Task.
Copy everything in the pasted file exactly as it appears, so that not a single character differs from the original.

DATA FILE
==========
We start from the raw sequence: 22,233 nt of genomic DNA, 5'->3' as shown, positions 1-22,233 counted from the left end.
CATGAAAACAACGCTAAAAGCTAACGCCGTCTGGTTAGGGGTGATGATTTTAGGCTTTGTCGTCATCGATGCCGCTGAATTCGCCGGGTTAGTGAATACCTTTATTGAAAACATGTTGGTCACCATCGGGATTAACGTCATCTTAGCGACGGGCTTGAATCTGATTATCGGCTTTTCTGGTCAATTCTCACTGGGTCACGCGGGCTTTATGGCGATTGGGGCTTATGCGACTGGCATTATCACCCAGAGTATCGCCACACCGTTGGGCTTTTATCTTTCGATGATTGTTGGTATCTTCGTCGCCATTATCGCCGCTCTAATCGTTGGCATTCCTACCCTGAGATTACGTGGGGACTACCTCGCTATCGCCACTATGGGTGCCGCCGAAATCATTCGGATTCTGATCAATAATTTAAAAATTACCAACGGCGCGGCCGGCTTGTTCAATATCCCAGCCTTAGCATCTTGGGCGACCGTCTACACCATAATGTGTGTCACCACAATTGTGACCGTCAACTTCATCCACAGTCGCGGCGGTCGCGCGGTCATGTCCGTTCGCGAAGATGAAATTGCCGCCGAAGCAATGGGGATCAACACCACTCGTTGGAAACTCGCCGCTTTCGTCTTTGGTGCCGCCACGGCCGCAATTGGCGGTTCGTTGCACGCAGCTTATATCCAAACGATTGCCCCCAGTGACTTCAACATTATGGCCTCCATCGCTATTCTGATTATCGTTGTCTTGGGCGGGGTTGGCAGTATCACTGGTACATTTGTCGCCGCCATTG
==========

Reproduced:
We start from the raw sequence: 22,233 nt of genomic DNA, 5'->3' as shown, positions 1-22,233 counted from the left end.
CATGAAAACAACGCTAAAAGCTAACGCCGTCTGGTTAGGGGTGATGATTTTAGGCTTTGTCGTCATCGATGCCGCTGAATTCGCCGGGTTAGTGAATACCTTTATTGAAAACATGTTGGTCACCATCGGGATTAACGTCATCTTAGCGACGGGCTTGAATCTGATTATCGGCTTTTCTGGTCAATTCTCACTGGGTCACGCGGGCTTTATGGCGATTGGGGCTTATGCGACTGGCATTATCACCCAGAGTATCGCCACACCGTTGGGCTTTTATCTTTCGATGATTGTTGGTATCTTCGTCGCCATTATCGCCGCTCTAATCGTTGGCATTCCTACCCTGAGATTACGTGGGGACTACCTCGCTATCGCCACTATGGGTGCCGCCGAAATCATTCGGATTCTGATCAATAATTTAAAAATTACCAACGGCGCGGCCGGCTTGTTCAATATCCCAGCCTTAGCATCTTGGGCGACCGTCTACACCATAATGTGTGTCACCACAATTGTGACCGTCAACTTCATCCACAGTCGCGGCGGTCGCGCGGTCATGTCCGTTCGCGAAGATGAAATTGCCGCCGAAGCAATGGGGATCAACACCACTCGTTGGAAACTCGCCGCTTTCGTCTTTGGTGCCGCCACGGCCGCAATTGGCGGTTCGTTGCACGCAGCTTATATCCAAACGATTGCCCCCAGTGACTTCAACATTATGGCCTCCATCGCTATTCTGATTATCGTTGTCTTGGGCGGGGTTGGCAGTATCACTGGTACATTTGTCGCCGCCATTG